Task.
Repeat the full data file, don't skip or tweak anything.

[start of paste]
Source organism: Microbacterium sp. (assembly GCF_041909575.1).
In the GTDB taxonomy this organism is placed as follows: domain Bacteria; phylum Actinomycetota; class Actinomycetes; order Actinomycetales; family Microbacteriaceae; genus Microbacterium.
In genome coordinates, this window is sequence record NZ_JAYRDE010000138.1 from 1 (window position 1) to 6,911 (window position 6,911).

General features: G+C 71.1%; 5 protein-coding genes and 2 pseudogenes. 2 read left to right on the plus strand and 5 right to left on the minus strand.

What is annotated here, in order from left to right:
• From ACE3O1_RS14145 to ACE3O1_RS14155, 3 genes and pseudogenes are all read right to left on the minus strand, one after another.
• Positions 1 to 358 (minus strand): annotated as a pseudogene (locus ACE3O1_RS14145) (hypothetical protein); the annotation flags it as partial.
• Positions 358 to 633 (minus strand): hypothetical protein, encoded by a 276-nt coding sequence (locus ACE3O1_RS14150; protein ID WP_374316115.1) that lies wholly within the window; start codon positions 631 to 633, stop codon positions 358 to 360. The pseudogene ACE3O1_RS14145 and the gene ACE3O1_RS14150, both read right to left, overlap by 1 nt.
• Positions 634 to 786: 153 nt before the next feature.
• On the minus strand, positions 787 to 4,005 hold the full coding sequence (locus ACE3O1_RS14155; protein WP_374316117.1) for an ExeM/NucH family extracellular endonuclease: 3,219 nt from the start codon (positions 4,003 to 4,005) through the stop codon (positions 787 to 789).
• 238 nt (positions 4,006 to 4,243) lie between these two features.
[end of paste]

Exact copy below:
Source organism: Microbacterium sp. (assembly GCF_041909575.1).
In the GTDB taxonomy this organism is placed as follows: domain Bacteria; phylum Actinomycetota; class Actinomycetes; order Actinomycetales; family Microbacteriaceae; genus Microbacterium.
In genome coordinates, this window is sequence record NZ_JAYRDE010000138.1 from 1 (window position 1) to 6,911 (window position 6,911).

General features: G+C 71.1%; 5 protein-coding genes and 2 pseudogenes. 2 read left to right on the plus strand and 5 right to left on the minus strand.

What is annotated here, in order from left to right:
• From ACE3O1_RS14145 to ACE3O1_RS14155, 3 genes and pseudogenes are all read right to left on the minus strand, one after another.
• Positions 1 to 358 (minus strand): annotated as a pseudogene (locus ACE3O1_RS14145) (hypothetical protein); the annotation flags it as partial.
• Positions 358 to 633 (minus strand): hypothetical protein, encoded by a 276-nt coding sequence (locus ACE3O1_RS14150; protein ID WP_374316115.1) that lies wholly within the window; start codon positions 631 to 633, stop codon positions 358 to 360. The pseudogene ACE3O1_RS14145 and the gene ACE3O1_RS14150, both read right to left, overlap by 1 nt.
• Positions 634 to 786: 153 nt before the next feature.
• On the minus strand, positions 787 to 4,005 hold the full coding sequence (locus ACE3O1_RS14155; protein WP_374316117.1) for an ExeM/NucH family extracellular endonuclease: 3,219 nt from the start codon (positions 4,003 to 4,005) through the stop codon (positions 787 to 789).
• 238 nt (positions 4,006 to 4,243) lie between these two features.